FRANKFORT, Ky. (AP) — Kentucky lawmakers gave final passage Wednesday to a bill that would curtail the statewide influence of a circuit court traditionally assigned high-profile cases involving state government.
The measure sent to Democratic Gov. Andy Beshear reflects a long-running goal of many Republican lawmakers to steer cases away from Franklin County Circuit Court. By bypassing that circuit, the bill would dramatically change the way lawsuits involving state government are handled.
Under the bill, cases dealing with the constitutionality of state law, executive orders or administrative regulations would be heard in the plaintiff's home county. Those cases now are traditionally tried in Franklin Circuit Court, in the state capital of Frankfort.
“Is it really fair that people should always have to come to the Franklin County circuit when it’s dealing with a constitutional question in their state?" Republican Sen. Wil Schroder said. "If anyone should have to travel to defend it, in my opinion, it should be the state (attorneys), not the individual, or not the business that has a problem.”
Such cases would remain in Franklin Circuit Court when the plaintiffs aren't Kentucky residents.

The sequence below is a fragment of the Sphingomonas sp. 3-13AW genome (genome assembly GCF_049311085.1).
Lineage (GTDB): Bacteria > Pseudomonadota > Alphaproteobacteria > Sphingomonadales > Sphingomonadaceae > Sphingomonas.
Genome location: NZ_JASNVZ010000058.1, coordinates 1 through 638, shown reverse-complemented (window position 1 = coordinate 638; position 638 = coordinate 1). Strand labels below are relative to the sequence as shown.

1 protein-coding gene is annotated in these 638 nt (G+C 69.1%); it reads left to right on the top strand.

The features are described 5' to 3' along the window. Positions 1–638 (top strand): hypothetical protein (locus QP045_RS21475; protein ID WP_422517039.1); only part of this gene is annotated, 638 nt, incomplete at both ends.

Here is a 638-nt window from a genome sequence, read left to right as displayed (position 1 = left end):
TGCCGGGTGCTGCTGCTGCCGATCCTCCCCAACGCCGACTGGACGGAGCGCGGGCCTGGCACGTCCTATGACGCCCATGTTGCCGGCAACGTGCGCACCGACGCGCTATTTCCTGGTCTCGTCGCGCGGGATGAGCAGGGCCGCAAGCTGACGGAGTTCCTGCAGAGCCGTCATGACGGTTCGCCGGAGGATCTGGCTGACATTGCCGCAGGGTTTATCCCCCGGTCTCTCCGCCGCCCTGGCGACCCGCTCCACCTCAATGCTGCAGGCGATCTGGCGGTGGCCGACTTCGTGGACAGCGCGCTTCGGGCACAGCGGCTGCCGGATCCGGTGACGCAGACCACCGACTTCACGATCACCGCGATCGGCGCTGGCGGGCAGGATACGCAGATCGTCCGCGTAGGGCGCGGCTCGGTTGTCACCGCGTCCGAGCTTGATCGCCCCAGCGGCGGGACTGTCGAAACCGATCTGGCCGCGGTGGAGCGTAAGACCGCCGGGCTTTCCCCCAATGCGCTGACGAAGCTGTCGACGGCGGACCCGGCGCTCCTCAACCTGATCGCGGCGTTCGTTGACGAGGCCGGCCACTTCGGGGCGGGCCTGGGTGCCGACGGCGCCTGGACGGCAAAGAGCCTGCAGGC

For years, former GOP Gov. Matt Bevin and other Republicans complained about rulings by Franklin circuit court judges in high-stakes cases dealing with constitutional issues.
But Republican Sen. Whitney Westerfield said Wednesday that eliminating the “super circuit” status of the Franklin Circuit court shouldn't be seen as a reflection on the current judges there. He also emphasized the logistical issues for plaintiffs in cases involving the state.
“It allows the plaintiffs to file an action where they are,” he said in promoting the bill. “Instead of traveling from the far corners of the commonwealth to Franklin Circuit Court to file an action, they can file it right where they are.”
In opposing the bill, Democratic Sen. Reggie Thomas said such legal cases belong in the circuit court in Frankfort since it's the seat of state government. The measure is the latest example of legislative overreach into another branch of government, he said.
“Once again what we’re seeing in this first half of the session is a situation where the legislature now wants to assert its authority and its power over other branches of government," Thomas said. "Last week it was the executive. This week it’s the judiciary.”
In the opening days of the session, Republican lawmakers passed bills to limit the governor’s emergency authority to impose COVID-19 restrictions.
The GOP has enough House and Senate members to override any gubernatorial vetoes.
The judicial bill originally called for creating panels of three circuit judges across Kentucky to hear cases involving state government. A Senate committee rewrote the bill after hearing objections from Kentucky Supreme Court Chief Justice John D. Minton Jr.
In sending the measure to the governor, the House on Wednesday accepted the Senate changes to have the cases heard in the plaintiff's home county.
The legislation is House Bill 3.